Lisa Ling on why Asian food in Los Angeles matters.
A black cod goes from the Pacific to Shibumi.
Keeping cool when the kitchen gets hot.
One restaurant’s many pandemic pivots.
Two different takes on Indian food.
Every day’s a hustle at Woon.
From Asian farms to Los Angeles restaurants.
Why in L.A. they’re not boring.
Three restaurants breaking boundaries.
Mastering values at Yang’s Kitchen.
Two chefs go behind the blade.
Omakase and ramen join the neighborhood.
The coronation of soju and makgeolli.
Three women open the bar they want to walk into.
Indonesian community through cuisine.
On working with Mom and Dad at Anajak Thai.
Los Angeles before sushi.
Inside the staff ritual of eating together.
Three Vietnamese restaurants expand the city’s palate.
One chef has some thoughts.
Waking up Los Angeles to Burmese cuisine.
The couple behind Shiku goes with the flow.
An ode to those who keep them going.
Michelle Bernstein embraces the competition.
One restaurant’s epic journey from debt to success.
The couple behind Boia De and Walrus Rodeo play by their own rules.
Vermouth gets a bar of its own.
On the business of BBQ in Miami.
Recipes for navigating an uncertain economy.
The secret to never getting old in a town obsessed with what’s new.
How two pioneers of omakase introduced Miami to a new way of dining out.
Chasing a childhood memory one arepa at a time.
Why Miami’s mainstays of Middle Eastern food aren’t phased by the influx of glossy newcomers.
David Foulquier on his shapeshifting ambitions.
The Black chefs behind a vegan movement in Miami.
Two Cuban sandwich masters talk shop.
A new generation’s take on the classic Jewish deli.
Miami’s mavericks of sustainable growing and dining.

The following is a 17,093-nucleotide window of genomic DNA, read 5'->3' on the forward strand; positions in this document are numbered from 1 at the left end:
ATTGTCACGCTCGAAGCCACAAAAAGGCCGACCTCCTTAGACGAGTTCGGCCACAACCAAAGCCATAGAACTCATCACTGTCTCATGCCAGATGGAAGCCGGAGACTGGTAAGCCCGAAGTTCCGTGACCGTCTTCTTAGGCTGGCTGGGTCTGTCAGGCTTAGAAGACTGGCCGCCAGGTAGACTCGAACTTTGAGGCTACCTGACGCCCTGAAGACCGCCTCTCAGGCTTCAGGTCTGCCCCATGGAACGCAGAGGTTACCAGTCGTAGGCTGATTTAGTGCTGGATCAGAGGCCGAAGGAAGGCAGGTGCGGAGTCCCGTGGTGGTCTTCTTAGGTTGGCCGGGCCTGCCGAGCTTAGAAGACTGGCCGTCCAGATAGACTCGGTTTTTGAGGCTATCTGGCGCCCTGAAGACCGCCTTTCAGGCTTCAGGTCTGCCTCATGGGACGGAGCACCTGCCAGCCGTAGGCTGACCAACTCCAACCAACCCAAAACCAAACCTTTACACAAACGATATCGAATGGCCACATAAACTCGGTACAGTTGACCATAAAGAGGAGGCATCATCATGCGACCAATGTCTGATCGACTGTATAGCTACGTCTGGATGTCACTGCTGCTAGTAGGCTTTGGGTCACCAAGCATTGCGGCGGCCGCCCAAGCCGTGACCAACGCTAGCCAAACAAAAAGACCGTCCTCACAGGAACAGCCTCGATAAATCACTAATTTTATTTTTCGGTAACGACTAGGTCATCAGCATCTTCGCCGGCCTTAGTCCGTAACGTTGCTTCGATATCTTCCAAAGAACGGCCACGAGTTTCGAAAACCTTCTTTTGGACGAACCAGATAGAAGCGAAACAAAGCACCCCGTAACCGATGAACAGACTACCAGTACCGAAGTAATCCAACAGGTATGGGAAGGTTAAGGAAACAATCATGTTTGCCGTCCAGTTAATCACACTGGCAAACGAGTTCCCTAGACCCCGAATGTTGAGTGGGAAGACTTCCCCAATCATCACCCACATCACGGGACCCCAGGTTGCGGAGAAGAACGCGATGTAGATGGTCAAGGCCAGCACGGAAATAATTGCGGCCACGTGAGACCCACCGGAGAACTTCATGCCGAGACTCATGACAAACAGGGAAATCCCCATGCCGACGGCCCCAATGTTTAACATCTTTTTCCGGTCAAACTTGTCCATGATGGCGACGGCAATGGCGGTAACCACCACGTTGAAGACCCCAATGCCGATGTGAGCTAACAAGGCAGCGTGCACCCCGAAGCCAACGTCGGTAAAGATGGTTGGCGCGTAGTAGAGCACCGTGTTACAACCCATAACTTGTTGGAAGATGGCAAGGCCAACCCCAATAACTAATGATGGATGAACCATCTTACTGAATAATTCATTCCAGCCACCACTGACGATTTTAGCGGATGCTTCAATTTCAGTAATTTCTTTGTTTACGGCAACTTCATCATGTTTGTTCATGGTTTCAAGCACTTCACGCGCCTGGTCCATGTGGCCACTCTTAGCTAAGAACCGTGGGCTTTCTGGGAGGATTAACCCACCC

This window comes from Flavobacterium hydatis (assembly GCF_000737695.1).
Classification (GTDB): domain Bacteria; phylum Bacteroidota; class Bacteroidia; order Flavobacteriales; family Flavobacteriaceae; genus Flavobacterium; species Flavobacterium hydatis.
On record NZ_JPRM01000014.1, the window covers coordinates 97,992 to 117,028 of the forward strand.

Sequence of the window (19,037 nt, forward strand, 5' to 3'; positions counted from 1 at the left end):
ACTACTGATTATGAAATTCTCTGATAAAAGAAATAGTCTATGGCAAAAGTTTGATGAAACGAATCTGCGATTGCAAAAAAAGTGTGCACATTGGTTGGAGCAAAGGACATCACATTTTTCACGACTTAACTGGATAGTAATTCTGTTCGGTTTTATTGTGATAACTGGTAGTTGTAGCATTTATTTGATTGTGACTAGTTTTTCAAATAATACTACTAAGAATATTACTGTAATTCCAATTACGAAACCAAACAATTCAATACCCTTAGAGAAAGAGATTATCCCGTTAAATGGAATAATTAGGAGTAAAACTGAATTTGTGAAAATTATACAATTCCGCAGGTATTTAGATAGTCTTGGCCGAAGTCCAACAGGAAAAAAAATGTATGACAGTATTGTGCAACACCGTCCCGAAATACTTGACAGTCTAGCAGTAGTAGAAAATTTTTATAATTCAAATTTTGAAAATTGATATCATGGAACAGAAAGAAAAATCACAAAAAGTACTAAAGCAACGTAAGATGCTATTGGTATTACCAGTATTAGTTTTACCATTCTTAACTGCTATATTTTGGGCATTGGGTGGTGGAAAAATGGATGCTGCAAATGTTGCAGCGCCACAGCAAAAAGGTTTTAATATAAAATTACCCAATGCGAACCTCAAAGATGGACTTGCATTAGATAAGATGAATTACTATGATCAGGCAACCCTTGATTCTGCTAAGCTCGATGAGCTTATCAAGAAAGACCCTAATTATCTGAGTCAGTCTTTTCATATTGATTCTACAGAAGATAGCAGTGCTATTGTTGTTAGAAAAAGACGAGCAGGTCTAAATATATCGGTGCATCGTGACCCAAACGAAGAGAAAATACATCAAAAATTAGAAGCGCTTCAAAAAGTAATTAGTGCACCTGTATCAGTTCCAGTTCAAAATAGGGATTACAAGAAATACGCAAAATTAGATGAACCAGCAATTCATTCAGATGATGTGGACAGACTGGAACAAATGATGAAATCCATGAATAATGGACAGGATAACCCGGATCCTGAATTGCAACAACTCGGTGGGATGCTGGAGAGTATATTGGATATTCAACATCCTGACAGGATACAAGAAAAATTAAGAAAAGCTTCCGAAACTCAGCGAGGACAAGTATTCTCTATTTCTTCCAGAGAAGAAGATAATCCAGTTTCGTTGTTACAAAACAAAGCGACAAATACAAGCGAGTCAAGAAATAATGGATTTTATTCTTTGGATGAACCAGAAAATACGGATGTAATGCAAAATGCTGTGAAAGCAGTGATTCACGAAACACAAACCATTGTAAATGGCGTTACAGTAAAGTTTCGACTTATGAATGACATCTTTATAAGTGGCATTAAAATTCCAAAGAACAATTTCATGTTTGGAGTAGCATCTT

An intimate glimpse inside restaurants after the last customer leaves.
Creating a culture where employees stick around.
A new kind of bottle service takes root in Miami.
The art of staying put in a changing city.
The city’s ventanitas created a culture all their own.
This magazine is founded on a simple belief: that there is more—much more—to restaurants than food. Each issue of Secret Menu will explore a different restaurant culture in a different city, going deep into the communities forged by chefs and owners, with a look at how their businesses connect a neighborhood. We hope those in the industry find something in every issue to relate to—along with a salt-shake or two of information and inspiration for their own work—while restaurant lovers gain a wider appreciation for the merchants behind the places they adore.
Choosing where to begin for our inaugural issue was at once impossible, and easy, given that American cities are defined by distinct, ever-evolving restaurant cultures like never before. When people think of the cities they love, or long to visit, more of than not they’re thinking about a meal, or a place they “have” to try that was dreamed up by an enterprising owner. Ultimately, we decided to launch with a focus on Los Angeles, and its rich Asian food culture that Lisa Ling captures in her introduction, because we felt it embodies so much of what inspired Secret Menu.
They say the best way to understand a person is by sharing a meal; it only follows, then, that the best way to understand restaurants is by getting to know the people who keep them going. Food is a uniter, a universal language, as putting this issue together made clear. This magazine is the work of an incredible team of writers, photographers, and artists that quite literally spans the world. Edited in Los Angeles and designed in Berlin, the pages are filled with contributions from Tokyo, Brooklyn, Michigan, Italy, and Switzerland, along with dozens of Angelenos who live, breathe, and eat Asian food here. That so many came together from so many places is a testament to the power of restaurants, and the vital community built by those that run them.
Thanks for reading!
We look forward to meeting you in the next city.
Sign up for notifications about future issues